A 'meaty' vegan mushroom walnut bolognese sauce full of deep, rich, umami flavors--and a whole lotta love. Vegan, Vegetarian and WFPB.
If you love Italian-inspired recipes--like eggplant Parmigiana, pasta alfredo or carbonara, or even Italian stuffed mushrooms--I think this vegan bolognese sauce is going to knock your socks off. And it'll knock the socks of everyone you cook it for, too.
What I love about this veggie bolognese sauce
The umami, 'meaty,' mince of mushrooms and walnuts makes this sauce taste quite authentic, in my admittedly vegan opinion.
And a thorough browning and deglazing of the carrot-onion-celery-garlic soffritta and some tomato paste enhances the flavors.
Finally, a long slow simmer takes it all to the next level. At least 30 minutes, but an hour or more is better.
A lot of my recipes are quick and easy, but I'm not gonna lie, this one is gonna keep you in the kitchen for an hour.
But this rich, hearty sauce is OH-SO worth every minute you’ll spend on your feet cooking.
In fact, this bolognese pasta dish is probably my number one, go-to recipe for entertaining.
No one will notice or care that it's vegan and vegetarian. They'll be too busy sopping up every last drop of this amazing sauce.
- cremini mushrooms
- San Marzano tomatoes - whole or diced are fine, but I prefer whole
- yellow onion
- tomato paste
- crushed red pepper flakes
- dry white or red wine (or red wine vinegar)
- fresh thyme sprigs - dried is fine, but this recipe deserves fresh herbs.
- bay leaf
- pink Himalayan salt and freshly ground black pepper
- optional parsley or basil for garnish
Follow these photos and instructions to help make it great, every time. Please also see the full recipe card at the bottom of this page.
Step 1. Grind the mushrooms into a fine mince in a food processor.
Step 2. Grind the walnuts into a mince in a food processor.
Step 3. Make the mushroom walnut 'meat.' Brown the mushrooms and walnuts together in a large pot. When finished, add to a bowl and set aside.
Step 4. Make a 'soffritto' of onions, carrots, celery and garlic in a food processor. Grind to a pulp.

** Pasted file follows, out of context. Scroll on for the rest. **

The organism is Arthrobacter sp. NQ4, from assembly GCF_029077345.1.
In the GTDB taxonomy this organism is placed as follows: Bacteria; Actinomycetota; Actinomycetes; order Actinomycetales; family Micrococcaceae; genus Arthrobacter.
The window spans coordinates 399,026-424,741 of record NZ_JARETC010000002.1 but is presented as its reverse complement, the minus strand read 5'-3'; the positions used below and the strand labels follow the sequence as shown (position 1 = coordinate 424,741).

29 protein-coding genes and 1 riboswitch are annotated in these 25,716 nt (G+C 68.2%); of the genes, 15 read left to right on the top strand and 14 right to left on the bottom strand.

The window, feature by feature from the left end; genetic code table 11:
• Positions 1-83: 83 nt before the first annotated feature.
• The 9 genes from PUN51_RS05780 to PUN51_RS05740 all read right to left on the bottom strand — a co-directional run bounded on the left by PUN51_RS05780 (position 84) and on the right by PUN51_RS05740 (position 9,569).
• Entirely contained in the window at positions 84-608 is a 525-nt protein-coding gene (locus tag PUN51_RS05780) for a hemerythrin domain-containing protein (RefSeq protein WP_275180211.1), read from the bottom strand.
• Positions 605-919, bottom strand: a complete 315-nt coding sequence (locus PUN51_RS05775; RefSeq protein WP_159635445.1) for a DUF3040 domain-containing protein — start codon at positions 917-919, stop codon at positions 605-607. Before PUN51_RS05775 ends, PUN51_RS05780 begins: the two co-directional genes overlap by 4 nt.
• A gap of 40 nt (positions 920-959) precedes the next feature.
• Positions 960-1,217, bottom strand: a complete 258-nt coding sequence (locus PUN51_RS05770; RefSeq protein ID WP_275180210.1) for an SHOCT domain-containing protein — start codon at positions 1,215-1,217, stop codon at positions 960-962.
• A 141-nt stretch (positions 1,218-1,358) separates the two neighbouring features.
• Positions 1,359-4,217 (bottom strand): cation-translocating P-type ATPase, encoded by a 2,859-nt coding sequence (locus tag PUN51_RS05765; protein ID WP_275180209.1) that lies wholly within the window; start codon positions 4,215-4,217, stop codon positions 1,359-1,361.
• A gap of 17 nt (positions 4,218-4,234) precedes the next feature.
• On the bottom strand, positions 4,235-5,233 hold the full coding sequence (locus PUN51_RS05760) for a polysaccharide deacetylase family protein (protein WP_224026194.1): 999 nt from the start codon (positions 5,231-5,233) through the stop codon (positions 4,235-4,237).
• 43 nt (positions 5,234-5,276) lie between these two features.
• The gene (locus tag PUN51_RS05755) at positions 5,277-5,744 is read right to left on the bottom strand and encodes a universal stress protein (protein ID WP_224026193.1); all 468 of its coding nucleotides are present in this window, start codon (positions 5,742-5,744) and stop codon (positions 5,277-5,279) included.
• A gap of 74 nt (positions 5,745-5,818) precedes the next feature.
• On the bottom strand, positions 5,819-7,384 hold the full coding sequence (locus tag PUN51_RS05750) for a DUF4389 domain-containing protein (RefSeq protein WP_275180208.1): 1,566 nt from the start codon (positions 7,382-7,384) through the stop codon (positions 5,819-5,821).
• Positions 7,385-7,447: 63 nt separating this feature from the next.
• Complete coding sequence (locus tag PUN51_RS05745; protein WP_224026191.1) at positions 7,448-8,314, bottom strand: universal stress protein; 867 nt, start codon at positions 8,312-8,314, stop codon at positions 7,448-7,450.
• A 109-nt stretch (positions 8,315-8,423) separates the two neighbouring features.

Step 5. Sauté the soffritto until well browned. Move to the edges of the pot.
Step 6. Add tomato paste to the center of the pot, and brown thoroughly. Stir into the soffritto.
Step 7. Deglaze with wine, scrape up all the brown bits, and stir them into the pulp.
Step 8. Add the mushroom and walnut 'meat' mixture, the tomatoes (with liquid), crushed red pepper, salt and pepper. Stir well.
Step 9. Add the thyme bundle and bay leaf and simmer.
Pro tips - how to make the best bolognese sauce
To make the best, richest-tasting sauce, you want to build layers of flavor. In this recipe, we accomplish this by browning to develop 'fond' (carmelized bits of food in the pan), deglazing with acid (here we use wine), and simmering low and slow until the flavors become deep and complex.
I believe all great cooks know these tricks, and they will serve you well in a variety of cooking situations.
Brown the soffritto and tomato paste very well. The more you brown these ingredients, the richer your sauce will taste. I brown them until they become dark in color--but not burned.
This requires patience and regular stirring, but is well worth it in the final result.
Deglaze. The acid in the wine (or vinegar and the tomatoes) will help loosen up the fond (brown bits) created by browning the soffritta and tomato paste.
Then, you use a wooden spoon to scrape them off the sides and bottom of the pan to make sure they get incorporated into the sauce.
The result will be a richer, more flavorful dish.
Simmer long and low if possible. The minimum simmer time for this recipe is 30 minutes, but an hour or longer will produce a richer sauce.
Simmer on very low heat and leave the lid on the pot a little bit askew for some of the liquid to evaporate, and so that the sauce can reduce.